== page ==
Review: Spirits in the Trees by Morgan Hannah MacDonald
Title: Spirits in the Trees
Author: Morgan Hannah Macdonald
Series: Spirit Trilogy # 1
Genre: Paranormal Mystery
Source: Bewitching Book Tours
Pub. Year: 2012
I received this novel free of charge from BBT in exchange for an honest review.
Blurb from Amazon:
SOME FAMILY SECRETS ARE BETTER LEFT BURIED.
An abandoned house, a psychotic killer, and a victim reaching out from the grave. A woman must unearth deadly family secrets before she becomes a ghost herself.
Madeline Anderson goes to Isabelle Island, Washington, to sell a family home abandoned over forty years before. Bizarre things occur the moment she steps on the property. Inside the dilapidated old house, items move about of their own accord. Strange noises come from empty rooms. She has a vivid, recurring dream of a woman running for her life. The wind rustling through the trees sounds like urgent, murmuring voices. When the cacophony dies down, one single word emerges: MADELINE,MADELINE,MADELINE.
At first, Doug Lindstrom, the hot fireman helping Maddy restore the old home, doesn’t believe anything is going on. He’s certain Maddy is jumping at shadows because she heard the local kids call the house haunted. That is, until he witnesses horrific violence himself that he can’t explain away. After Maddy’s life is threatened not once, but twice, Doug vows there will not be a third time.
EVIL DOES EXIST.
While searching for answers, Maddy uncovers astonishing secrets about her aunt’s past. Finding more questions then answers, she digs deeper until she stumbles across evidence of a cold case involving a serial killer nicknamed The Seaside Strangler. Together, Doug and Maddy must unmask a killer. The lives they save just might be their own.
Random: The death are much more fascinating than the living.
This is an okay murder/paranormal mystery. It is not the greatest but it is not the worse story that I have read. My main problem lies with Maddy (the main character) and my inability to connect or sympathize with her. On the plus side, the novel has a very good use of journal entries an spectral evidence.
It starts out with a bang but it is a cold bang. It starts with a burning house and the purpose was to shock the reader and force a connection with Maddy but it doesn’t work that way. How the situation is handle is too cold and I don’t feel for her. Yeah, the situation is tragic but so what; Maddy is a stranger to me and appears to be a frustrated wife. After that, the book doesn’t try to form a connection between Maddy and the reader. It’s like it expects the reader to be connected to Maddy because of the tragic accident but I don’t feel it. She is not a very interesting character (not even her love interest is interesting); the only interesting thing about her is the haunting. Overall, I’m not crazy about her or any of the living characters.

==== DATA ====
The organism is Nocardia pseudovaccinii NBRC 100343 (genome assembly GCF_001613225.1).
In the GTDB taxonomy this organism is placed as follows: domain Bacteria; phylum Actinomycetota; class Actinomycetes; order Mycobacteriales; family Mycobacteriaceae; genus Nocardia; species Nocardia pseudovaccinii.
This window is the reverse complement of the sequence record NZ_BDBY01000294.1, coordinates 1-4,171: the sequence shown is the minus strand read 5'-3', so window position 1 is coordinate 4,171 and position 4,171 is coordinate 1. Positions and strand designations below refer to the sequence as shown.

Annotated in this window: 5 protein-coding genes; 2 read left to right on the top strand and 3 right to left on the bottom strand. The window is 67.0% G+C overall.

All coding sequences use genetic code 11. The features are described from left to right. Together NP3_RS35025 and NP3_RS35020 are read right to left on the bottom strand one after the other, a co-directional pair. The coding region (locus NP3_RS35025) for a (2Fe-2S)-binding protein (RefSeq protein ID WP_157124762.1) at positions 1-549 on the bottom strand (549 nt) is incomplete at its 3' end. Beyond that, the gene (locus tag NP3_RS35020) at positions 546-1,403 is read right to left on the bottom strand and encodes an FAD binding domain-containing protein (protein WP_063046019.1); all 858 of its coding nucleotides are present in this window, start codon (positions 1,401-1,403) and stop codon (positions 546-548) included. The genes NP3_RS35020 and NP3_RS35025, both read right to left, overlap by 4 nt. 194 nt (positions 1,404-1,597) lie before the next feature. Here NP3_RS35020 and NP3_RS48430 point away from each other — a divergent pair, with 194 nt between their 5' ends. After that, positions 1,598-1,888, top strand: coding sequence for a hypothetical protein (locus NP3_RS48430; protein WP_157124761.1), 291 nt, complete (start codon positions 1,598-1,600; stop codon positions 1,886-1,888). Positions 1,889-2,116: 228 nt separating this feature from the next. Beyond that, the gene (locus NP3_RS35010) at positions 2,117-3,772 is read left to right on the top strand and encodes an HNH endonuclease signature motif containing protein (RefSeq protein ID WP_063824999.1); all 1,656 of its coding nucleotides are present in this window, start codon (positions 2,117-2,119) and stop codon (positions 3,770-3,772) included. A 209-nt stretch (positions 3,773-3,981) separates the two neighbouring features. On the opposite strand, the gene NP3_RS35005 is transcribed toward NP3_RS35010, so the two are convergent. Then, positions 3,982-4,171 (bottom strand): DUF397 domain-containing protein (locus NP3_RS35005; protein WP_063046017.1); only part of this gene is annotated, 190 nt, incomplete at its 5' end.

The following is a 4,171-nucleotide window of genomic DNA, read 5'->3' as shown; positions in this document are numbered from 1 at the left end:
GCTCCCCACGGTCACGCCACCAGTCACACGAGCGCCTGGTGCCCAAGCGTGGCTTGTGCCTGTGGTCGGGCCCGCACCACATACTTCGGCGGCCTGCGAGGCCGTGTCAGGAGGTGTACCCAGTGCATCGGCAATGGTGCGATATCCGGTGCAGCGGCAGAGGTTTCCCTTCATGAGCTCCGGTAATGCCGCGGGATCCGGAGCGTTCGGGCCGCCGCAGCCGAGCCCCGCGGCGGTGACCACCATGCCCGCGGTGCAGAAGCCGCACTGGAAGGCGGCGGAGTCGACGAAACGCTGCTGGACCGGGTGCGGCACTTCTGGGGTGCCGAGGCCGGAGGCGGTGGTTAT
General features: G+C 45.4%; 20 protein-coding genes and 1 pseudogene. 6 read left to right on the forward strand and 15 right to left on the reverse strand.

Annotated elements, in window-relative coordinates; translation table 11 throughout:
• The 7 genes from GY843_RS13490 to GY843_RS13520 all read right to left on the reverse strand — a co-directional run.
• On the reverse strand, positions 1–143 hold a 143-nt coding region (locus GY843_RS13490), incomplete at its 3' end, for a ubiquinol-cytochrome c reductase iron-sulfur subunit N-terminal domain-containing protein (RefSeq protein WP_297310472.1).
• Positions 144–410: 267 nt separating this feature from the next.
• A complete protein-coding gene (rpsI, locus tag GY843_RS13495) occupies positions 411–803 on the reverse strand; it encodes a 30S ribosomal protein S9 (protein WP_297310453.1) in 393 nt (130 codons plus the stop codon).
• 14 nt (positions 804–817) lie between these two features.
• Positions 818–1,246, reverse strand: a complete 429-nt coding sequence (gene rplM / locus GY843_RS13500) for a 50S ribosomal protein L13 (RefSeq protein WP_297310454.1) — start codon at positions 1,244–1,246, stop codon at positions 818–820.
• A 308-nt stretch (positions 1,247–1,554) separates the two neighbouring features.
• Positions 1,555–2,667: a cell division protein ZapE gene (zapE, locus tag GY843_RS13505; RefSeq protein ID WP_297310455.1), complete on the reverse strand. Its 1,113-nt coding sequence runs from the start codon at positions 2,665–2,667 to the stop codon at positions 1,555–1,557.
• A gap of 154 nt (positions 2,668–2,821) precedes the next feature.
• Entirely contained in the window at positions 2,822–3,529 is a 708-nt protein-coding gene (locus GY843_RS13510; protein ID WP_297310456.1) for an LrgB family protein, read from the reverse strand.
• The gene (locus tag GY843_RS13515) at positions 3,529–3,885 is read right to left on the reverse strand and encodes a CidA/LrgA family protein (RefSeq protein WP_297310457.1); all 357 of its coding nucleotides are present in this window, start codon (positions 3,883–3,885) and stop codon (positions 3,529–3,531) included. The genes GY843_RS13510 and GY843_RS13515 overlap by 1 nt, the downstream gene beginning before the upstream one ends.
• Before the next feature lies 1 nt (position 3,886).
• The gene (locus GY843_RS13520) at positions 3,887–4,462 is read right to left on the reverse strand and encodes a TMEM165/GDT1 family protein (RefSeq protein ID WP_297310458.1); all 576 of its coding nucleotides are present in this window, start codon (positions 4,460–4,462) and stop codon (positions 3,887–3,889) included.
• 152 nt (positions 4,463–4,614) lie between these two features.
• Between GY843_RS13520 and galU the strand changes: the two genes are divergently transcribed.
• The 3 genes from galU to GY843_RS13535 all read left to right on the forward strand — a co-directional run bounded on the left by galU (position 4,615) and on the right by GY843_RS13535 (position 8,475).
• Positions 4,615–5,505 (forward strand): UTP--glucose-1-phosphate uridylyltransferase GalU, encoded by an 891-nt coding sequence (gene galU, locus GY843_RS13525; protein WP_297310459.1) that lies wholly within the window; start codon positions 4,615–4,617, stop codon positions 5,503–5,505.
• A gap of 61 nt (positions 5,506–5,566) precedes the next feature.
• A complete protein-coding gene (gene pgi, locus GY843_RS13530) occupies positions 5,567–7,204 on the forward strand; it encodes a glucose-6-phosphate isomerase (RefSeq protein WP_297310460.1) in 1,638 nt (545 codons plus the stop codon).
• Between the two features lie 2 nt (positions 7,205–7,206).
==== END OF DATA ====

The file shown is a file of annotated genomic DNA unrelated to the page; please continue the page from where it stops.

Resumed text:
The two things that I truly liked about this novel are the journal entries and the hauntings. The journal entries are about Madeline (Maddy’s great-aunt) who has a tragic but more compelling life than Maddy. The reader can feel her pain in being secluded in a hell house. Madeline, for me, was a stronger character than Maddy. Madeline was victimized by her in-law-family yet she persevered in the house. It may have taken her awhile to find her courage but it is the process that makes her a stronger character than Maddy.
The hauntings are a typical of haunted house. Bathtub full of blood, doors closing by themselves, opening and closing cabinets but they spice up the story. It brings the paranormal world into the living world setting instead of confining the paranormal to Maddy’s head and her dreams. It was a good move to bring in the paranormal experts as well. They do EMF readings of the house and record the house’s strange movements. The dreams of Maddy are also interesting. That’s where the mystery comes in because Maddy is reliving a crime through paranormal means. The dreams are graphic in a sense that they will make the reader believe what is happening to the victim. The panic and the fear are visible in the dream sequence.
It is odd that I can connect with the Madeline and the victims instead of Maddy who we as readers tend to read more about. Maddy and all of the living are close characters; it is hard to connect with them because their past are simply brush over and told directly instead of being shown. Whereas the victims and Madeline, their stories are shown on an emotional level.
In the end, this is good book. There is always something going on so the action never really slows down. Very intriguing journal entries about a screwed up family. Dream sequences that are filled with emotions. It is a good book but Maddy as a cold main character just lowers the butterfly rating.
57th in the 150+ Reading Challenge
Also qualifies for: E-book, Self-Published, Ghostly Reading, Men in Uniform, Where are you reading?-Washington